Celebrating Stripes

A Class Anniversary

Some years ago now I worked with one of my favorite editors, Kara Gott Warner, and the folks at Annie’s Craft Store to develop an online class, Colorwork Without the Work. The class covers simple ways to work with color in stripes: basic stripe patterns worked flat and in the round, helix knitting, mosaic knitting (stripes with slipped stitches to make patterns!), and vertical intarsia stripes. As a project-based class, it also includes tutorials on techniques like working from a temporary cast-on, grafting in garter stitch, reading charts, and three-needle join.

Colorful Striped Coasters

This week I’m celebrating the anniversary of the class release with a post on stripes, specifically three-color one-row stripes worked flat, something I didn’t cover in class. Work the swatch coaster and you will also learn how to work the e-loop cast-on and work a sewn bind-off.

Grab three colors of DK or worsted weight cotton and US 5-6 needles, and let’s make some stripes!

Normally when we knit flat we work in pairs of rows: out then back, odd row/even row, RS row then WS row. Working one-row stripes in two colors requires working with double-ended needles and using a special move called the slide. Add a third color, however, and there’s no special needles or moves required. The yarn you need to use next will always be waiting for you on the other side.

Have a read through the coaster instructions, and then scroll to the skills section to get started!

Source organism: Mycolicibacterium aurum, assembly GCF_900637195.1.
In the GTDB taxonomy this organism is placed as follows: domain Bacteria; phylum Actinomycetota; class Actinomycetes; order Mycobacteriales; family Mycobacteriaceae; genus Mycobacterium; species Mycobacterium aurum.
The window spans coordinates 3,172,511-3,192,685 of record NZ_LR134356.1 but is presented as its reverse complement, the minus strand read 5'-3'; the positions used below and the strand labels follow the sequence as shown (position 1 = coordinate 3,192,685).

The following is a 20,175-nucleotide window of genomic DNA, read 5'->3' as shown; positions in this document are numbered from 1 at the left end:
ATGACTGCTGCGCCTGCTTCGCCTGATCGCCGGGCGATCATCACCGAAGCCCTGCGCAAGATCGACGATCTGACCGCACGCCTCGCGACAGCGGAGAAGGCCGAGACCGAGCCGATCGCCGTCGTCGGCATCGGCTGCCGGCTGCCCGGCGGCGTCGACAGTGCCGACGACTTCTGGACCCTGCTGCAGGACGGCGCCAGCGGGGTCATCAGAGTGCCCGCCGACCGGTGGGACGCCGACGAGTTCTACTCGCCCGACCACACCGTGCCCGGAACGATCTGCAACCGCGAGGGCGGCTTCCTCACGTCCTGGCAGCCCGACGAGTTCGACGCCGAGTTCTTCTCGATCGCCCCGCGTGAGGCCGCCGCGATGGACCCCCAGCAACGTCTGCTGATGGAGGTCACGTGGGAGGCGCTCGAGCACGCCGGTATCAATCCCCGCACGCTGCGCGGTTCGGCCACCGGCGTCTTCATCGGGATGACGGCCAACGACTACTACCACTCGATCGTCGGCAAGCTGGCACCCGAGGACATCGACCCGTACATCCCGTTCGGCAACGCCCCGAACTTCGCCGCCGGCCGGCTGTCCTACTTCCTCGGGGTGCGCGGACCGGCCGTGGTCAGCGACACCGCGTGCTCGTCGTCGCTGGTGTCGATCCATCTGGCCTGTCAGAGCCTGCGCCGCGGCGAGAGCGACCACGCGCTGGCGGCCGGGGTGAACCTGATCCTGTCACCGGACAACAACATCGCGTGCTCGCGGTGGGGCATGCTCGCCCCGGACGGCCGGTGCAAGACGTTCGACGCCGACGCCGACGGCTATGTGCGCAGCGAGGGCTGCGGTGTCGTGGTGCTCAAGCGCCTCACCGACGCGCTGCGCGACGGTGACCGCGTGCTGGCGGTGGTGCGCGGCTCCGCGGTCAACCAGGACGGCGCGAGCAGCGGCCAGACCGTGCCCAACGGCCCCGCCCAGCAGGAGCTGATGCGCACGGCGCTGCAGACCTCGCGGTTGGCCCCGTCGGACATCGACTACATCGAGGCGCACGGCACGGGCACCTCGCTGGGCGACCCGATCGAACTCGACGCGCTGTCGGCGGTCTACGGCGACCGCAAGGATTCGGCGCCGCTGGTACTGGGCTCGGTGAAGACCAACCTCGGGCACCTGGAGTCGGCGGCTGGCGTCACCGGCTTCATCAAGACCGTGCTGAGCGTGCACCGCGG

Use this project to stretch your color muscles! Pull out your color wheel and use it to select a color triad. Or choose a key color and its split complementary hues. Or make it a study in light and dark: choose a hue, and a tint and tone.


Colorful Striped Coasters

three-color one-row stripes

4-5 g each worsted weight cotton in 3 colors A, B, C
US 6 needles
tapestry needle, scissors

With A and using e-loop cast-on, cast on 20 sts. Leaving tail of B, join B and knit one row. Leaving tail of C, join C and knit one row.

Row 1: With A, knit.
Row 2: With B,  knit.
Row 3: With C, knit.

Repeat rows 1-3 until piece is square (check by folding one corner of the cast-on edge diagonally up to the needle; if it meets the end stitch then the piece is square), approximately 4 inches from cast-on.

Cut the last yarn used and the one on the far end, leaving 4-6 inch tails. Leaving a tail 3-4 times the width of the piece, cut the yarn for binding off and thread on tapestry needle. Using sewn bind-off, bind off.

Skills

E-Loop Cast-On

The e-loop or loop cast-on is not my favorite cast-on but it is the right one for imitating a one row stripe. Be sure to hold the tail tightly as you cast on the first few stitches as they tend to want to fall off the needle. Use the same caution when you work into those loops on your first real row.

Join B And C

Turn the work as usual at the end of the A cast-on. Leave a tail of B and with B, knit across the row. Turn the work. Leave a tail of C and with C, knit across the row. The working yarns for C and A will be at one end, and B at the other. As you continue working back and forth, use the yarn that is next in the sequence (A, B, C) and which should be waiting for you as you finish the current row.

Switching Yarns

When you get to the end of a row there will always be two yarns at that end, the one you just used and the one you need to use next. To switch to the new yarn, simply drop the one you just used and let it hang where it falls. Pick the new one up and take it to the back to begin knitting or to the front to begin purling.